By now, you’ve probably heard “the future of the economy is in STEM” given that everywhere you look in the United States there are more jobs for computer coders than people who can code. And while coding jobs pay high starting salaries, with much room for raises and advancement, the high-tech industry continues to be dominated by white males – making it harder for women and people of color to see themselves in careers like health information management and health information technology.
The digital skills gap and related lack of diversity in high-tech industries are harmful to employers, who can’t find skilled workers and harmful to underrepresented groups who are barred from lucrative careers.
Increasing Access to Computer Literacy
Technology changes fast, and digital skills are needed at all levels of the digital fluency spectrum, from beginner computer training to more advanced computer programming skills.
Since 2016, CanCode Communities, a nonprofit organization I founded and where I serve as CEO, has grown from a local pilot program in Albany, New York, to an organization committed to increasing access to computer literacy for underserved individuals of all ages across New York State and beyond.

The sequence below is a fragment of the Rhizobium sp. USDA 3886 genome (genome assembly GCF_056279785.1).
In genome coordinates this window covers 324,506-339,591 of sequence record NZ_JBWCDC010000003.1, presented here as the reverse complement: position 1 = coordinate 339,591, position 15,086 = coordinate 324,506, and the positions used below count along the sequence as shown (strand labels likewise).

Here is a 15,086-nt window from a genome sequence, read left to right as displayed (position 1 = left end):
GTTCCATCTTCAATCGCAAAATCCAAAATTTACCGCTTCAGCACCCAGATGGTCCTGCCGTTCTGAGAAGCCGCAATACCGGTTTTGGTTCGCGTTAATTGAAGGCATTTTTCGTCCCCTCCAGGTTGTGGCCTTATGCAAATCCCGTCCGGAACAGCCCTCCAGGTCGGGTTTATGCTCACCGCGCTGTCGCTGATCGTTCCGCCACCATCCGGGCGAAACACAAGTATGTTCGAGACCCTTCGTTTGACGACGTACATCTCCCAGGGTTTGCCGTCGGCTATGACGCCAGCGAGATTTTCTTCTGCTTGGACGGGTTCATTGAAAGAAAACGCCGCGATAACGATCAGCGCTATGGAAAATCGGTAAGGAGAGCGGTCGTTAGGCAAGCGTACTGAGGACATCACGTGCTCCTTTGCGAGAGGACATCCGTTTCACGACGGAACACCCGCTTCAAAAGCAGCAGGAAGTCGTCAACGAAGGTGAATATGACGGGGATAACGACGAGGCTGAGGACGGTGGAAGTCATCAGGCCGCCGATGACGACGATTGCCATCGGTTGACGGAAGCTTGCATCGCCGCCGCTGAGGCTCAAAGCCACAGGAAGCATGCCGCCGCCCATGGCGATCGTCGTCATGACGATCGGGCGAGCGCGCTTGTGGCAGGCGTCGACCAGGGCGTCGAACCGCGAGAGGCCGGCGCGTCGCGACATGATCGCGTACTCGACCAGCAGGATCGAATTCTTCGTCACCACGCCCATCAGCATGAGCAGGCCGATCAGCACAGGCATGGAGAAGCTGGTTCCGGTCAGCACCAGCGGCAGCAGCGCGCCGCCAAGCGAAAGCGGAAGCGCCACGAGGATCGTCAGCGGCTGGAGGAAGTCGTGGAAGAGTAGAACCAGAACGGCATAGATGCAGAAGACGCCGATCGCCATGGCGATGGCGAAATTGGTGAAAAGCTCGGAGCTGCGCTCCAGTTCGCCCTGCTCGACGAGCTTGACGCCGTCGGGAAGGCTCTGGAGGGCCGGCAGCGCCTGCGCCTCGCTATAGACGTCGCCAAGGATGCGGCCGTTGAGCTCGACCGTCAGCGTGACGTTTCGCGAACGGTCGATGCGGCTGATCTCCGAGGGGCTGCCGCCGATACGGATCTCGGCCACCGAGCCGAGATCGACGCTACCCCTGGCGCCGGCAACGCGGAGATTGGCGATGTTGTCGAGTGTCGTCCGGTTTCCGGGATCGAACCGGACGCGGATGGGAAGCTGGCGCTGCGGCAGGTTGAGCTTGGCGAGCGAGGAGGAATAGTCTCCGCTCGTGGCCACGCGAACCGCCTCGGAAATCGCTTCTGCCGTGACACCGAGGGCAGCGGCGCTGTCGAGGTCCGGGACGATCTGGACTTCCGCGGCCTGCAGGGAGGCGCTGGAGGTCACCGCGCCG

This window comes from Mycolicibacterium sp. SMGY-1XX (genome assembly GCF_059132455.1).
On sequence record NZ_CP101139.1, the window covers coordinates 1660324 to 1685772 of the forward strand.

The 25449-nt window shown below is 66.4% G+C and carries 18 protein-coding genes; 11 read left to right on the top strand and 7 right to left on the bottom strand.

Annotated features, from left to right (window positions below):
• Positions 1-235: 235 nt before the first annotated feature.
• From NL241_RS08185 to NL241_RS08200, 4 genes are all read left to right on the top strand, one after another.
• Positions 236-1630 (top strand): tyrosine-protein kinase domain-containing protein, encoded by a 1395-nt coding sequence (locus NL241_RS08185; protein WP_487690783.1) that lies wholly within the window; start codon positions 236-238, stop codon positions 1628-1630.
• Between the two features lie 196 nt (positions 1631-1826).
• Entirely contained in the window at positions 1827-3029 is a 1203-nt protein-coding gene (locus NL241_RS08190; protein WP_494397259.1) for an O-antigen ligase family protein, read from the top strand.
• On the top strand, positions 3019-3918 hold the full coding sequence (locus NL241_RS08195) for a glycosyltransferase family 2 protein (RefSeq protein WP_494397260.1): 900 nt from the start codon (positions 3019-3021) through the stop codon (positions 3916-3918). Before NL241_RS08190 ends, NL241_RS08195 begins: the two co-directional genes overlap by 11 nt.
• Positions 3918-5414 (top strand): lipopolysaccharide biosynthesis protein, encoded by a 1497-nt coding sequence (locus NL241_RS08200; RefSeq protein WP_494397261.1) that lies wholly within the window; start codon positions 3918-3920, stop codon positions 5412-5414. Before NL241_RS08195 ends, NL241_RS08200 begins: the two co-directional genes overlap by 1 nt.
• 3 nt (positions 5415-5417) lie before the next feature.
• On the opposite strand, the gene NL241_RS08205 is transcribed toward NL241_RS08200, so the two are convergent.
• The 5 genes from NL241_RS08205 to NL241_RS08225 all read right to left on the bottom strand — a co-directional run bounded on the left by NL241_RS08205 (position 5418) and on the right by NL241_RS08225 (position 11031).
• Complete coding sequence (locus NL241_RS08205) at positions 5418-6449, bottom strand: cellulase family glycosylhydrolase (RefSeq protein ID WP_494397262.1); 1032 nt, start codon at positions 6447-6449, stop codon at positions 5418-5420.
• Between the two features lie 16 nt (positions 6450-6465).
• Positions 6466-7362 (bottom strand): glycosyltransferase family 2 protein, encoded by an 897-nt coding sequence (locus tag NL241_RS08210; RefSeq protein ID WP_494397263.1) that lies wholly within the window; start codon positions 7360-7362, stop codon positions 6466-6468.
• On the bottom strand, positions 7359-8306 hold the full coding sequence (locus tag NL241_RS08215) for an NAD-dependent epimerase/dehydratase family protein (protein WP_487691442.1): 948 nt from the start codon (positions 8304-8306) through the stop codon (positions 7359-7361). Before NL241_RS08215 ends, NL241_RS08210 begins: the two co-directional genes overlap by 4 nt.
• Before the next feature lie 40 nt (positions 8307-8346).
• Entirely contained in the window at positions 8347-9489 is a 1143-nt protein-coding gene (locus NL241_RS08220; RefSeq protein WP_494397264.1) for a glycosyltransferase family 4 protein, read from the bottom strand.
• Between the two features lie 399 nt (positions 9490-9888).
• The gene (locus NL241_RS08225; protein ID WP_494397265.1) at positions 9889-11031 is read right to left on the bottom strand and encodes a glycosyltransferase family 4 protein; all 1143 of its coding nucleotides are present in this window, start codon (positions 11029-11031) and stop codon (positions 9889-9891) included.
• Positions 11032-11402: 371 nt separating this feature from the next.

In the fall of 2021, we kicked off a partnership with the New York State Office for New Americans (ONA) to expand the NewAmericansCanCode program, which was originally launched in 2020 to ensure low-income immigrants, particularly those impacted by the COVID-19 pandemic, have access to digital literacy education.
The 10-week program is available to any immigrant living in New York, regardless of status, who meets income eligibility requirements. Students gain basic computer skills at their own pace and learn:
- Microsoft Office
- How to manage calendars and email
- Basic internet safety skills
- Basic computer usage
Digital literacy is essential for building a career in today’s information economy, and by equipping more people – especially women and people of color – with those critical skills, we are enhancing the tech talent pipeline to support the needs of employers.
The Myth of Digital Natives
The many community colleges that CanCode Communities works with are seeing trends that those entering college now have fewer digital skills than a decade ago. While young people can navigate platforms like social media (i.e., Instagram, TikTok) and gaming, few are crossing into higher levels of digital fluency; their digital workplace productivity skills levels have significantly decreased.
One might argue or believe “digital natives” (our younger generations) are not going to need digital skills training as they age, however, they need digital skill building for the jobs of the future.
And even the most advanced technology users (those with the highest level of digital fluency) are in constant exploration and learner mode.
Digital technology, as a medium, is constantly a new frontier for even the most fluent among us due to the constant speed of new technological advancements.
We will never get beyond skimming the surface of true digital equity when the knowledge of creating digital tools is in the hands of so few.